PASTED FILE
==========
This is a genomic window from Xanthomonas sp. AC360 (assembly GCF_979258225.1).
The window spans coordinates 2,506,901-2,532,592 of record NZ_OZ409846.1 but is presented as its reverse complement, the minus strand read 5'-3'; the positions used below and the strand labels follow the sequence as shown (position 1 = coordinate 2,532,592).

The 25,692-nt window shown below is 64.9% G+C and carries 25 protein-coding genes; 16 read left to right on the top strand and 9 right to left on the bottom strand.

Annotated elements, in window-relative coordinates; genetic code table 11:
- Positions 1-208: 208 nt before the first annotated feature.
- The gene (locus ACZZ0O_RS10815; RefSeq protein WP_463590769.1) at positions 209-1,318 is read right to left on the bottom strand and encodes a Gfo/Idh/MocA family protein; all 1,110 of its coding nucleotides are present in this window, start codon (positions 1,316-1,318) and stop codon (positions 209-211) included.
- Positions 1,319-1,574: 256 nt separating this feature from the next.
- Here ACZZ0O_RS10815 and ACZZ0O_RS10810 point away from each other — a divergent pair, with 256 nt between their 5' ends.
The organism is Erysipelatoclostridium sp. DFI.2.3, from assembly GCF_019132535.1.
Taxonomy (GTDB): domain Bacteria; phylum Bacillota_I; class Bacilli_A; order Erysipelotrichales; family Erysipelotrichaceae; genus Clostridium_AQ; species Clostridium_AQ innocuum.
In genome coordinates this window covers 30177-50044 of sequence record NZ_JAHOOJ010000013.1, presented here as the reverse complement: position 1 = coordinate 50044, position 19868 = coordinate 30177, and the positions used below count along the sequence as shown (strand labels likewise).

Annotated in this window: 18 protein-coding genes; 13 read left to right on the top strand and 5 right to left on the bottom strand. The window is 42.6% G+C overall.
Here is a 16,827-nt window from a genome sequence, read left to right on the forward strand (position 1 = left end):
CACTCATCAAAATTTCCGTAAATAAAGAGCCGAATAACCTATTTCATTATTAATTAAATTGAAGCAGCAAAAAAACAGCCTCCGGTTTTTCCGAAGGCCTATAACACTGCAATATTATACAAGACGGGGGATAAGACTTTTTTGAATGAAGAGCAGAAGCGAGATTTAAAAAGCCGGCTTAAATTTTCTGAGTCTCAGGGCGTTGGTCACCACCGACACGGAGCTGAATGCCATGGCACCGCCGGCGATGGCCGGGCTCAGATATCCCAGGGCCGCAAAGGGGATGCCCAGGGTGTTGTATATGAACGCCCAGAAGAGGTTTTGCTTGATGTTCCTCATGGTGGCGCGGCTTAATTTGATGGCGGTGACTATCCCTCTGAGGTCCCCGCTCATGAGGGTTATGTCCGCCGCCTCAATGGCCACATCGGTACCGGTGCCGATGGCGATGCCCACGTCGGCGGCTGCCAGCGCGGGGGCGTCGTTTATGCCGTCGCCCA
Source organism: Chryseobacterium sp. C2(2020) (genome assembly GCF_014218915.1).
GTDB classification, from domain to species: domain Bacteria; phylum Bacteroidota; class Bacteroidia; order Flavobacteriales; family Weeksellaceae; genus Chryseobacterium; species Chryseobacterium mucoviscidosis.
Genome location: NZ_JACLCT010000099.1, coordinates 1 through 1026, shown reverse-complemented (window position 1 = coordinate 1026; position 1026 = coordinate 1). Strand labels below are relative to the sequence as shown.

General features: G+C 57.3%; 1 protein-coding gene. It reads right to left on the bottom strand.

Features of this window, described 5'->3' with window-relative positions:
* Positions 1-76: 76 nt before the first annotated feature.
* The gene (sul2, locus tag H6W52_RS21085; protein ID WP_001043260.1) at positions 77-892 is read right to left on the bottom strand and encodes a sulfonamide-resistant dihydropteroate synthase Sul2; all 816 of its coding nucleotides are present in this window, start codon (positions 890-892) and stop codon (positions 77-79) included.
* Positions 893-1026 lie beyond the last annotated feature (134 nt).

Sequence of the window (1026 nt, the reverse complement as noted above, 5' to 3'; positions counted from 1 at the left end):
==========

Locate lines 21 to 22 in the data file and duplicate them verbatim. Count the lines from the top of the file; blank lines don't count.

* The gene (sul2, locus tag H6W52_RS21085; protein ID WP_001043260.1) at positions 77-892 is read right to left on the bottom strand and encodes a sulfonamide-resistant dihydropteroate synthase Sul2; all 816 of its coding nucleotides are present in this window, start codon (positions 890-892) and stop codon (positions 77-79) included.
* Positions 893-1026 lie beyond the last annotated feature (134 nt).